Minority Mental Health Month exists to bring attention to the fact that Black, Indigenous, people of color (BIPOC) experience higher rates of mental distress while also facing more barriers to receiving mental health care. As shared in a previous blog post, the cause of this injustice is systemic racism.
In his new memoir, local author Reggie Ford shares his story growing up as a Black man in Nashville, through the lens of mental health and social justice. Ford took time to sit down with us and discuss his book, which is available for check out at the library.
What motivated you to share your story of racial trauma and healing?
I started journaling a few years ago during a stressful time of my grandma’s diagnosis with terminal brain cancer. I turned to my journal every night to vent what happened during the day. I was witnessing so much family dysfunction. I began realizing that this behavior isn’t normal and that it comes from what I believe to be intergenerational trauma.
I thought I was done with the book at the end of 2019 and then 2020 happened. I went back to add some chapters to tie in the racial injustice exposed by COVID-19 and Black Lives Matter and its connection to mental health. I started to see the outcry of the world, and of Black people in particular, and realized that racial trauma was part of my story too. I had normalized the effects of racism on my family, because it’s so prevalent and pervasive. My book follows a path of awakening from the normalization of racism and poor mental health, to the realization that things could be different, and finally to liberation to a place of peace.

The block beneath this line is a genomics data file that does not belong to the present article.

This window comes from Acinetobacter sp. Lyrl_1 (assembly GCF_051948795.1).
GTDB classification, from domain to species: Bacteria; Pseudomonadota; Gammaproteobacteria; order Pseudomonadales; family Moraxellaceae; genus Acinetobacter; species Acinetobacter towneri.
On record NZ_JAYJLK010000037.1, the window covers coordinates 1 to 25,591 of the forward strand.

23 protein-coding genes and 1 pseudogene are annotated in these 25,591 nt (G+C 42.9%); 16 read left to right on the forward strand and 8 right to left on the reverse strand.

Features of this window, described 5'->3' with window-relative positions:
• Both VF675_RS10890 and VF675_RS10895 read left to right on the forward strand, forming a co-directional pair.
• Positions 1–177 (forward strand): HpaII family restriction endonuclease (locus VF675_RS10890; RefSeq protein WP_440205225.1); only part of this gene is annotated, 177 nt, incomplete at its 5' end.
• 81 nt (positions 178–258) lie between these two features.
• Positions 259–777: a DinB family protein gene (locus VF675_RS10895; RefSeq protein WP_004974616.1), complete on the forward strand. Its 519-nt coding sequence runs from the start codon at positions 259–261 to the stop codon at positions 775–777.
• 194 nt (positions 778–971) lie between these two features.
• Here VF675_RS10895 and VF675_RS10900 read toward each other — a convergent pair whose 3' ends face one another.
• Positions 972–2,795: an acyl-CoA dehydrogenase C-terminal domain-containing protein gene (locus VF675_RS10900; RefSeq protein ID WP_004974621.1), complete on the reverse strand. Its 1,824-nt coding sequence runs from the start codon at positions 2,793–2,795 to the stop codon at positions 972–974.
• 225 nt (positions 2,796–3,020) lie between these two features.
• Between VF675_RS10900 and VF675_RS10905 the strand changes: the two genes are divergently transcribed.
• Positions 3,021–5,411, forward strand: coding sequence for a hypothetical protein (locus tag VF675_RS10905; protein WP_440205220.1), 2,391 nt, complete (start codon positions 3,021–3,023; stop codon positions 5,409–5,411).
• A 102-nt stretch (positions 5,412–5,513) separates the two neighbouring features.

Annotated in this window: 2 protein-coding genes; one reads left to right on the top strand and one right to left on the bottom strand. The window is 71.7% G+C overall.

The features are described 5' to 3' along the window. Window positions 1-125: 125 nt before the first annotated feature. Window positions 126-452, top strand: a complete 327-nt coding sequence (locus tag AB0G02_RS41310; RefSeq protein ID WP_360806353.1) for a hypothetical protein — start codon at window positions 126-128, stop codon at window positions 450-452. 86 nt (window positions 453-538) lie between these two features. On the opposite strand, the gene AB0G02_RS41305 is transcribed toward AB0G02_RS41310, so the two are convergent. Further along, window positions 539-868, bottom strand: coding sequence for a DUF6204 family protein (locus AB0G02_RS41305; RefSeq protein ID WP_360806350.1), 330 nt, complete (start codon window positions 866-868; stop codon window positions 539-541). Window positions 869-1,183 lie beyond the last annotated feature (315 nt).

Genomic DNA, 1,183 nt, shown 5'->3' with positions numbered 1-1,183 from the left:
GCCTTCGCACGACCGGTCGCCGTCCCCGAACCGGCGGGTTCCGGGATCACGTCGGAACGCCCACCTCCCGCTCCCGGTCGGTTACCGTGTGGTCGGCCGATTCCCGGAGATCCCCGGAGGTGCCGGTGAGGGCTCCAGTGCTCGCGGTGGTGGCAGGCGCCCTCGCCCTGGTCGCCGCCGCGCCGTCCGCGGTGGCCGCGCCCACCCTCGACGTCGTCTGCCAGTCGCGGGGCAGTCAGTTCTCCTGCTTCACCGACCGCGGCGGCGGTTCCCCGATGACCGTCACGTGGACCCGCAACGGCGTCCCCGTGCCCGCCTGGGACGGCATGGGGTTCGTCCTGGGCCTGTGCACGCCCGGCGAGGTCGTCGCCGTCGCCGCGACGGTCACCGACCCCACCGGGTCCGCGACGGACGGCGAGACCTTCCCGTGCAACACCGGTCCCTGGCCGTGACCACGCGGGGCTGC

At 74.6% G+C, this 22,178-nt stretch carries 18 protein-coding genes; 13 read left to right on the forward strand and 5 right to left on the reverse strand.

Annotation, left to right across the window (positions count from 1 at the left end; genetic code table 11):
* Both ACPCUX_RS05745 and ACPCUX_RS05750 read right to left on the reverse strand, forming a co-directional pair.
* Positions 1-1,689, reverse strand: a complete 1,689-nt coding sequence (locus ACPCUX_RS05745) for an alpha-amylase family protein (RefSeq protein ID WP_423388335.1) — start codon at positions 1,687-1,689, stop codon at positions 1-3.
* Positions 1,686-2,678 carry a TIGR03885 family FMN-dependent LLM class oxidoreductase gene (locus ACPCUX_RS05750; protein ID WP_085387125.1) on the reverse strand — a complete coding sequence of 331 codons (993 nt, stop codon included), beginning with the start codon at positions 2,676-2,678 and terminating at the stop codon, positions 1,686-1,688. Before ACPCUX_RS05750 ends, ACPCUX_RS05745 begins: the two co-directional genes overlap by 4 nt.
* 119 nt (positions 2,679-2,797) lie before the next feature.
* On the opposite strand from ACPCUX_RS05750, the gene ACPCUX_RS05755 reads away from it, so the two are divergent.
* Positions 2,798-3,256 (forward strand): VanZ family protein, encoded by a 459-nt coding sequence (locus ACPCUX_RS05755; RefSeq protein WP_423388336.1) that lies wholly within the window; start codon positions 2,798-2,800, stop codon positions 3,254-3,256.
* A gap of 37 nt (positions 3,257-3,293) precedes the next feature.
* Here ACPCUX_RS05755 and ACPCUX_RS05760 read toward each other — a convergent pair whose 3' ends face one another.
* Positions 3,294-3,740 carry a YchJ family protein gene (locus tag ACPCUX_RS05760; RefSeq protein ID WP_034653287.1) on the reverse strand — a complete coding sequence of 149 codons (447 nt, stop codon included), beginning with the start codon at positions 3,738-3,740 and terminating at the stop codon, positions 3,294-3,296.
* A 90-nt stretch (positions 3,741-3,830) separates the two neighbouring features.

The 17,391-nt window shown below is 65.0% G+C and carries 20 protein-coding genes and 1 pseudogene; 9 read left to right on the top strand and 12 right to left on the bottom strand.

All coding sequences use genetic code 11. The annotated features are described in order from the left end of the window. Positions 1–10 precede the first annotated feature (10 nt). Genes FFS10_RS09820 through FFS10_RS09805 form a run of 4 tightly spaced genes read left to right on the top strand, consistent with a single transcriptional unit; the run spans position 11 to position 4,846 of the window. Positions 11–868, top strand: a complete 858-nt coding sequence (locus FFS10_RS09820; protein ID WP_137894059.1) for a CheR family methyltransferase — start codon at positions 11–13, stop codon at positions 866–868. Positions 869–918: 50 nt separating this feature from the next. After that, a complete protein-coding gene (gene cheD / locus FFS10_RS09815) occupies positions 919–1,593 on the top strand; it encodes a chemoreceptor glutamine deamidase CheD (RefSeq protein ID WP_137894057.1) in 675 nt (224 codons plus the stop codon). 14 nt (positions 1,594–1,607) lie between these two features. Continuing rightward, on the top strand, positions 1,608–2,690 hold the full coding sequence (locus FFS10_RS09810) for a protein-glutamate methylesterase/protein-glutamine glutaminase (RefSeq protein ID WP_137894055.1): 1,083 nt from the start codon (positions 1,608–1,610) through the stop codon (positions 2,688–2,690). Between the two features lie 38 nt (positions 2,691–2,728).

There continues to be silence and stigma around mental health, especially for Black men. What helped you overcome stigma and seek help anyway?
It took a full-blown panic attack that had me lying on the floor, after a month of not sleeping, to finally admit I was depressed and that I needed professional help. None of my typical outlets for coping were working anymore. I realized that if I did not address my mental health, then I could not be productive in any other part of my life.
The mentality of “Black don’t crack” has helped us persist through harsh realities, but it prevents us from being vulnerable and getting the care and help we deserve. I am at a place in life where treating my mental health feels stronger and more courageous than pretending like there isn’t an issue. My hope is that everyone sees the strength in being vulnerable because I believe it leads to healing.
You have said “self-care is sacred, not selfish.” What are some of your favorite self-care activities?
I have been practicing yoga for a little over 5 years and I recently became a certified instructor. Yoga helped to heal many of my chronic injuries from playing sports, and it also became a spiritual part of my life. I love the mind/body connection of yoga. There is a lot of research that shows the healing benefits of yoga for trauma survivors.
I also meditate daily to check in with myself and the environment around me. I like writing songs and short stories, and staying creative. Being vulnerable and talking about my feelings is self-care for me now. I don’t bottle things up anymore.
To learn more about the topics discussed in Reggie's book, check out his favorites below. He also includes a more comprehensive list in the back of his book.